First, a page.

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Skypeace review

Originally released for the Nintendo 3DS in 2014, Sonic Powered’s Skypeace had one standout attribute: the game was priced at 99 cents. Four years later, the title has made its way onto Nintendo’s newest system, preserving the scoring-run-based gameplay, while offering slightly up-ressed visuals. But most importantly, the game retains the same parsimonious price point making it one of the most inexpensive finds on the eShop. But when such an economical asking price emerges, it’s only natural to wonder if there’s any fun to found with a game that’s cheaper than a candy bar.

Head into the game’s tutorial and you’ll discover Skypeace’s decidedly simple control scheme. Using either the left Joy-Con stick or the controller’s directional button, you’ll move a protagonist around a three-by-three box. Each of the eight outside squares corresponds with a cardinal direction, while not pushing anything returns the character to the center box. During the tutorial the game shows the grid of boxes you can travel across. But once you step into the main game, the training wheels come off, and the squares become hidden. Don’t worry through, you’ll quickly forget that you ever needed them.

Each of the game’s ten levels task you with two main duties: collect as many items as possible and avoid enemies as the screen scrolls from right to left. Coins dominate the former, typically compelling gamers to move to the top, middle, and bottom rows as money flies by. Occasionally, jewels, and even rare articles like a UFO will show up, and you’re given a hefty end-of-level bonus if you can capture these as they race by. As you gather these goodies, a combo meter escalates, propelling players toward an end of level evaluation. With a bit of memorization, it’s not too hard to earn an “A” grade for each stage. However, attaining a superior “S” ranking will take a lot of practice, since you’ll need a near-perfect run.

Opposition comes in the form of floating creature that usually remove one of your life hearts and reset your combo meter when you collide with them. Over the course of Skypeace, they grow increasingly aggressive, adopting wave-like movements or firing lasers at players. Fortunately, you’re not completely prone, and picking up a dango-looking power-up temporarily turns you into a tornado, picking up coin and eliminating creatures with maniac intensity.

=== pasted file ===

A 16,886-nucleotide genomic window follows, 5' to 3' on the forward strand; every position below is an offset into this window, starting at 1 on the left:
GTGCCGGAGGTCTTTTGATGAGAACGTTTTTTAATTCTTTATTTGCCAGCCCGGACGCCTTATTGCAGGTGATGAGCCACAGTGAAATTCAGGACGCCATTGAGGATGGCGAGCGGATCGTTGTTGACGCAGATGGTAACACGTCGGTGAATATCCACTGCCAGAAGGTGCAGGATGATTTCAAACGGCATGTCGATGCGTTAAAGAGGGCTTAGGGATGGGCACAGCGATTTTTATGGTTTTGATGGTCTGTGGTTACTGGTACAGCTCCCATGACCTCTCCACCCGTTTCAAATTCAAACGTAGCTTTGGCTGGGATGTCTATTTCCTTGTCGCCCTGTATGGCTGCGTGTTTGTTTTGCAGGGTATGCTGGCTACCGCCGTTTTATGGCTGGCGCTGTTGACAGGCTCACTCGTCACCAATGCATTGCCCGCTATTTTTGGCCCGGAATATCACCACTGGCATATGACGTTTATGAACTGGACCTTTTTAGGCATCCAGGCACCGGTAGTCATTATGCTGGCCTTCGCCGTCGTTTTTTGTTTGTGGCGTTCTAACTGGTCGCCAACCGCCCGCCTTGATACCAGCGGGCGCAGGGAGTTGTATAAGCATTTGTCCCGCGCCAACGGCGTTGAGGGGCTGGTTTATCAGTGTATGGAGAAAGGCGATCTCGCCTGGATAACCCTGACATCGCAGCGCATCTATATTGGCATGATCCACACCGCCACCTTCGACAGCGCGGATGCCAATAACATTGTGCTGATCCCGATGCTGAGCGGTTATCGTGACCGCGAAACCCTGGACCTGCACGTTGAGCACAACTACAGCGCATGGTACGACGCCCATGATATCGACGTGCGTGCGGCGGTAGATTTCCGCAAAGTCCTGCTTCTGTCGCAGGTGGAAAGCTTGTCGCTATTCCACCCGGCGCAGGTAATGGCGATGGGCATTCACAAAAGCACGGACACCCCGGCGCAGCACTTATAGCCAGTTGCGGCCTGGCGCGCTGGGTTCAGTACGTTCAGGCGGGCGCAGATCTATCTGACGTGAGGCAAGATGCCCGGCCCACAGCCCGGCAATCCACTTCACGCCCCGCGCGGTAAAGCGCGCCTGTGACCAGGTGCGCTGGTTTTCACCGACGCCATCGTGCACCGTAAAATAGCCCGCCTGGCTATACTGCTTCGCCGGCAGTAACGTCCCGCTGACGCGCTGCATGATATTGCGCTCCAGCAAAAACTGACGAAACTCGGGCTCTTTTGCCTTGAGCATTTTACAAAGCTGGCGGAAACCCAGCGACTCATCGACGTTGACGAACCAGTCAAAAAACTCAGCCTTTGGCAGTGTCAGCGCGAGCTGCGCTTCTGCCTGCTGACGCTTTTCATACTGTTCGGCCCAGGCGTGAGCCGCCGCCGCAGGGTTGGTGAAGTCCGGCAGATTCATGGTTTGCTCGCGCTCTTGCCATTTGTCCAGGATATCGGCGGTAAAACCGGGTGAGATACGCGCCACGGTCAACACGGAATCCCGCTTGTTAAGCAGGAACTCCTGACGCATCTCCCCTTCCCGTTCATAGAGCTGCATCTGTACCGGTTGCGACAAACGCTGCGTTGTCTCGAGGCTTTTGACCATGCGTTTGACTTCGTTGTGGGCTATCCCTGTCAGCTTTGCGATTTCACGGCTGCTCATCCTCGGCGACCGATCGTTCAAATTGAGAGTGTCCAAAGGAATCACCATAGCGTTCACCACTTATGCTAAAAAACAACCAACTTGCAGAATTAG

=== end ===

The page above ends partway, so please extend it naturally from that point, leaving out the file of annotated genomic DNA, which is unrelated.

The game’s ten stages are succinct, but they are long enough to drain your health if you’re not careful. And while Skypeace won’t sustain your attention for too long, there’s just enough enjoyment to keep players coming back to stages, gradually improving their scores and acquiring higher ranks. For those who obsess about meeting each challenge, there are even a set of fifty in-game achievements, than can expand playtime even further.

Graphically, Skypeace’s parallax-endowed playfields exhibit a decent amount of detail. While there’s not a multitude of different backdrops, the game’s setting does show different times of day, which helps offset any visual fatigue. While the game delivers the kind of upbeat you’d expect, the melodies are drowned out by the sound effect for item collection, which plays constantly throughout each stage. Pleasingly, the title extends the ability to play as a male or female character, which perform identically.

Much like a mobile phone app, there’s not a lot of depth in Skypeace. But when considering the bargain-basement asking price, the game delivers more than enough enjoyment to justify its cost. Although players with keen reflexes will be able to race through the title’s ten stages in a little more than an hour, many will find that the game works as a great palette cleanser, to be played between sessions of bulkier games.

Skypeace
Platform: 3DS
Developer:
Sonic Powered Co., Ltd.
Publisher:
 Sonic Powered Co., Ltd.
Release date:
April 26th, 2018
Price: 
$0.99 via digital, Nintendo eShop
ESRB: Everyone
Originally released for the Nintendo 3DS in 2014, Sonic Powered’s Skypeace had one standout attribute: the game was priced at 99 cents. Four years later, the title has made its way onto Nintendo’s newest system, preserving the scoring-run-based gameplay, while offering slightly up-ressed visuals. But most importantly, the game retains the same parsimonious price point making it one of the most inexpensive finds on the eShop. But when such an economical asking price emerges, it’s only natural to wonder if there’s any fun to found with a game that’s cheaper than a candy bar. Head into the game’s tutorial and…

Review Overview

Gameplay - 75%
Controls - 80%
Aesthetics - 75%
Content - 75%
Accessibility - 80%
Innovation - 70%

76%

GOOD

Summary : Skypeace isn’t complex, long, nor does it push at the capabilities of the Switch. But it is marginally enjoyable and mostly importantly, costs a buck. If you’re looking for an inexpensive way to broaden your library, this is the most inexpensive way to do it.

User Rating: 4.23 ( 2 votes)

About Robert Allen

With over 35 years of gaming experience, Robert 'DesertEagle' Allen is Tech-Gaming's resident worrier/warrior who spends his days teaching at three colleges and his nights devoted to JRPGs.

6 comments

  1. “Id buy that for a dollar”.

    This game was predicted by Smash TV.

  2. Thanks for the review. I just bought it. $1 and it’s not hot garbage? I’m in!

  3. I’d like to see more games for a dollar.

  4. SO no shooting? I’d rather blow the sky to pieces!

  5. I wish there were more cheaper games on the Switch. I’d pay $1 for even a ok game.

  6. When games are $1, do you really need a review? I usually read reviews when games cost more than $5.

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